Everyone fails. Period.
No sixty-something Jewish males likes to admit failure. In my people’s extreme status and success driven culture, admitting failure is almost as forbidden as eating pork.
Nothing creates great friendships like sharing failures.
For almost eight years now, I have been fighting back against this intimidating cultural norm of hiding failure. Since the beginning of the Great Recession, when my wonderful business collapsed and I began an arduous and life-affirming path of professional reinvention, I became transparently honest in all social situations as to what this struggle has been. It does not always make people comfortable. But I refuse to play the "My Life Is Incredible" game. For those who are willing to listen and then admit themselves about their own failures, be they professional or personal, it produces meaningful conversations. And it leads to some great friendships, where you can honestly share the challenges of life.
The wake up call.
I can’t even count how many times I’ve failed, big and small. This is why I could hardly believe there was actually a temporary Museum of Failure in Downtown LA’s Arts District. I went it in late December, a period when I try to stay put, because LA is such a great place to be during the holidays. No where else offers what Los Angeles can at this time of year from great weather to the eclectic and unexpected.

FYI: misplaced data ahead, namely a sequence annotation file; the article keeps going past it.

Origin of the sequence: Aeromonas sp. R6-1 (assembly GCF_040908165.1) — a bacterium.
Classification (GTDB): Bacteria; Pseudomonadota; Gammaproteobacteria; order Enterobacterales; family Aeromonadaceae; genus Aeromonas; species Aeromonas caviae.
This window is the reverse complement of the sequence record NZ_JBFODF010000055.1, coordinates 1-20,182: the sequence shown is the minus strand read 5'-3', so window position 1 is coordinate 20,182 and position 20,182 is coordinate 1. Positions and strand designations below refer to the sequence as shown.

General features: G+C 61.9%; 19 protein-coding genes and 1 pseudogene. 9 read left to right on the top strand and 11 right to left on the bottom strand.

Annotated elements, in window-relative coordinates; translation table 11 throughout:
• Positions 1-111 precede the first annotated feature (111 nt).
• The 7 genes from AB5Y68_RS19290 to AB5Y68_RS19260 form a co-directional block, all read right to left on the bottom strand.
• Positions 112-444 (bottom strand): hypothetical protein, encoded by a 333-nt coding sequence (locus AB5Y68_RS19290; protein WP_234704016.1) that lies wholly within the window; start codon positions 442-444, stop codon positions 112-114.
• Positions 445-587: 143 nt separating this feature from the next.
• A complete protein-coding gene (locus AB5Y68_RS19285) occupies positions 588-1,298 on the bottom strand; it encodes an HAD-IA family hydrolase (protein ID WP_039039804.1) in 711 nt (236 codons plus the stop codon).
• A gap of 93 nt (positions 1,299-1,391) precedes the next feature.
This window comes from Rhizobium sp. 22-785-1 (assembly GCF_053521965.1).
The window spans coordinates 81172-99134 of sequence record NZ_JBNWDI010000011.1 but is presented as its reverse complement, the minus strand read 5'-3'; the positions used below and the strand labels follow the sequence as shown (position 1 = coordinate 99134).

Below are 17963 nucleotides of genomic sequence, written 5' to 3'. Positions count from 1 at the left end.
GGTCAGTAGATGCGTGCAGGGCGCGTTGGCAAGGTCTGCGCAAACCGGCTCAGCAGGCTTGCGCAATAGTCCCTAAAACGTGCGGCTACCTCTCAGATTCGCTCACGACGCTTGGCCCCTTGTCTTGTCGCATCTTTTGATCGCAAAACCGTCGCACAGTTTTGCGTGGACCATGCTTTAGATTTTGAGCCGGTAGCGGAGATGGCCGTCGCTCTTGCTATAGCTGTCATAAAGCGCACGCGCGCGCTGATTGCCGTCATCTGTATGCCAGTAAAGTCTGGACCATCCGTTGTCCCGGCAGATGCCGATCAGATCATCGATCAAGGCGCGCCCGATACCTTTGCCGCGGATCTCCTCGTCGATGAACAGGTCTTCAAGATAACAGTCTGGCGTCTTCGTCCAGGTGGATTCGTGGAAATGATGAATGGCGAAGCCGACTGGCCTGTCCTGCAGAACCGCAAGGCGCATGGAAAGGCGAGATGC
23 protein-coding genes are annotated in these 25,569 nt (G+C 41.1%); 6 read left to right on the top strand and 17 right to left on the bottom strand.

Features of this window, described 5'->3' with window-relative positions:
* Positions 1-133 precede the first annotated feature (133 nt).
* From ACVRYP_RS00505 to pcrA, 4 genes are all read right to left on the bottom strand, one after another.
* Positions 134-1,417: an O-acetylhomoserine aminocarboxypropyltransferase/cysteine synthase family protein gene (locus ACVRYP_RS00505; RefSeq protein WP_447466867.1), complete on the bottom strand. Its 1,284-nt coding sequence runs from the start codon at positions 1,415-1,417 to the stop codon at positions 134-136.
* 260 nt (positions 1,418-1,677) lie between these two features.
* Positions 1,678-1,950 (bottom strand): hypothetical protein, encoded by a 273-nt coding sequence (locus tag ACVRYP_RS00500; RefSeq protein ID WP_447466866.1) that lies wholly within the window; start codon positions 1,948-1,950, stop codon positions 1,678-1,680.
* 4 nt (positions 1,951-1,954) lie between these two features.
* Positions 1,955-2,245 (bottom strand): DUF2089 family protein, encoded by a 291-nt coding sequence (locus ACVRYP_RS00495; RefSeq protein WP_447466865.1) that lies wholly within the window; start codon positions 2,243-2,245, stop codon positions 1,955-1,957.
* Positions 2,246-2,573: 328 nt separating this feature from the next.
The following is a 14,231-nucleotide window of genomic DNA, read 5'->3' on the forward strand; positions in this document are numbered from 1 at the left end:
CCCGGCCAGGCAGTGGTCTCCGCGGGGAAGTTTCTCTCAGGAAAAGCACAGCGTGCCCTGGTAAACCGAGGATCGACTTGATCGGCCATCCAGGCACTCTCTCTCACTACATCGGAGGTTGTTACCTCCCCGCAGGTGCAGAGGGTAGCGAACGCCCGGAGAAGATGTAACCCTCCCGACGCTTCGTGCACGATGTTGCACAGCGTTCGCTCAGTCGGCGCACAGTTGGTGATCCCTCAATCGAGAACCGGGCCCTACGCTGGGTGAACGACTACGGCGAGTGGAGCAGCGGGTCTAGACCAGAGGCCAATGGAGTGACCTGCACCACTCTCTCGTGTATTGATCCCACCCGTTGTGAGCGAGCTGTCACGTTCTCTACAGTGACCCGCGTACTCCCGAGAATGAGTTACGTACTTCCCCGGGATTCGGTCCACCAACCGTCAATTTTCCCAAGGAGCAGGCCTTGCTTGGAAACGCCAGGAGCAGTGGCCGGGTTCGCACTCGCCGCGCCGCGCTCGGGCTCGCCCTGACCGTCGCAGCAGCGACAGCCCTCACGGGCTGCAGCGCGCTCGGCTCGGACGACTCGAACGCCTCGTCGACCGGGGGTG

The Museum of Failure is not just an entertaining and hysterically funny exhibit of some of the largest business failures ever. It’s a wake up call. We all fail. We need to talk about it. We need to laugh about it. We need to learn from it. We need to go on. (Make sure you scan down to see some of the exhibit photos and their explanations below.)
The only thing missing from the exhibit, was the last room should have been a group therapy session.
The Red Table: Success and Failure.
For me, as I enter in to 2018 with big hopes for our new business startup, The Red Table, I, as the Boomer among Millennial partners, am trying to learn from every failure I’ve had. I promise that as I tell you of its successes as the year goes on—and there will soon be some new ones to report—I will also tell you of its failures.
I’ll give you one of each now. There was the big, huge national bank that we did a Red Table for this summer in front of 200 employees, many of them senior management.
The success: The event won an award. Twenty big new ideas were created for the bank during the two hours of the Red Table event. Four are now being implemented.
The failure: We practically gave this Red Table away because we wanted to have the credibility and name of the bank on our roster. When the event was over, the bank’s legal department informed us we couldn’t use their name!
The learning: Get all the expectations in writing before you agree to the compensation.
Happy New Year. Thank you so much for being among the several thousand loyal readers of this blog. I wish for all of you that we keep failing in order to wildly succeed. Don’t forget to scan down.